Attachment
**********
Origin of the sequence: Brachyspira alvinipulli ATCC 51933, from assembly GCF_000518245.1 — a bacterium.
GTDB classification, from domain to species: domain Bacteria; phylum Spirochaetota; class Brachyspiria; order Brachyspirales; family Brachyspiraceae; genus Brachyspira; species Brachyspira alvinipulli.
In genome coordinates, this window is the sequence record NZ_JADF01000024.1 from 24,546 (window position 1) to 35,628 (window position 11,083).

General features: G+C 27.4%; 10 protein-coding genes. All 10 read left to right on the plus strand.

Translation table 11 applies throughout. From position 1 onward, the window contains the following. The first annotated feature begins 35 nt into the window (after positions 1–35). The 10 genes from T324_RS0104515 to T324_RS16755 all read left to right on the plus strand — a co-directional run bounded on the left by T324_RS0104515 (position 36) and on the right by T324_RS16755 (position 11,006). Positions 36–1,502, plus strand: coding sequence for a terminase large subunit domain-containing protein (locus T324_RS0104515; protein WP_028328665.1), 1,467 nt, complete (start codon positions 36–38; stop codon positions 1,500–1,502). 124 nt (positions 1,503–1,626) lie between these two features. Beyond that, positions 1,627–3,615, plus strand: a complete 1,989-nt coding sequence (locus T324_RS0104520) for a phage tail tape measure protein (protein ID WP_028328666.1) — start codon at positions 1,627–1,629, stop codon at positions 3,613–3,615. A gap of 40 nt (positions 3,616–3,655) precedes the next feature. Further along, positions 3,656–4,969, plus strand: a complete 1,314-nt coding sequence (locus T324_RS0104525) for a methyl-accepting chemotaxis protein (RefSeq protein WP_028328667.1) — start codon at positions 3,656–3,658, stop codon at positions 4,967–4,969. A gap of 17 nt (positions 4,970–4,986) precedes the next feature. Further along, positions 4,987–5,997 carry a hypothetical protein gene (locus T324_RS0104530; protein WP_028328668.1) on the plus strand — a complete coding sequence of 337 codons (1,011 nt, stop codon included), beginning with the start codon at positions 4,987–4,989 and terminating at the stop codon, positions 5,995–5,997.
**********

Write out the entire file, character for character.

Origin of the sequence: Brachyspira alvinipulli ATCC 51933, from assembly GCF_000518245.1 — a bacterium.
GTDB classification, from domain to species: domain Bacteria; phylum Spirochaetota; class Brachyspiria; order Brachyspirales; family Brachyspiraceae; genus Brachyspira; species Brachyspira alvinipulli.
In genome coordinates, this window is the sequence record NZ_JADF01000024.1 from 24,546 (window position 1) to 35,628 (window position 11,083).

General features: G+C 27.4%; 10 protein-coding genes. All 10 read left to right on the plus strand.

Translation table 11 applies throughout. From position 1 onward, the window contains the following. The first annotated feature begins 35 nt into the window (after positions 1–35). The 10 genes from T324_RS0104515 to T324_RS16755 all read left to right on the plus strand — a co-directional run bounded on the left by T324_RS0104515 (position 36) and on the right by T324_RS16755 (position 11,006). Positions 36–1,502, plus strand: coding sequence for a terminase large subunit domain-containing protein (locus T324_RS0104515; protein WP_028328665.1), 1,467 nt, complete (start codon positions 36–38; stop codon positions 1,500–1,502). 124 nt (positions 1,503–1,626) lie between these two features. Beyond that, positions 1,627–3,615, plus strand: a complete 1,989-nt coding sequence (locus T324_RS0104520) for a phage tail tape measure protein (protein ID WP_028328666.1) — start codon at positions 1,627–1,629, stop codon at positions 3,613–3,615. A gap of 40 nt (positions 3,616–3,655) precedes the next feature. Further along, positions 3,656–4,969, plus strand: a complete 1,314-nt coding sequence (locus T324_RS0104525) for a methyl-accepting chemotaxis protein (RefSeq protein WP_028328667.1) — start codon at positions 3,656–3,658, stop codon at positions 4,967–4,969. A gap of 17 nt (positions 4,970–4,986) precedes the next feature. Further along, positions 4,987–5,997 carry a hypothetical protein gene (locus T324_RS0104530; protein WP_028328668.1) on the plus strand — a complete coding sequence of 337 codons (1,011 nt, stop codon included), beginning with the start codon at positions 4,987–4,989 and terminating at the stop codon, positions 5,995–5,997.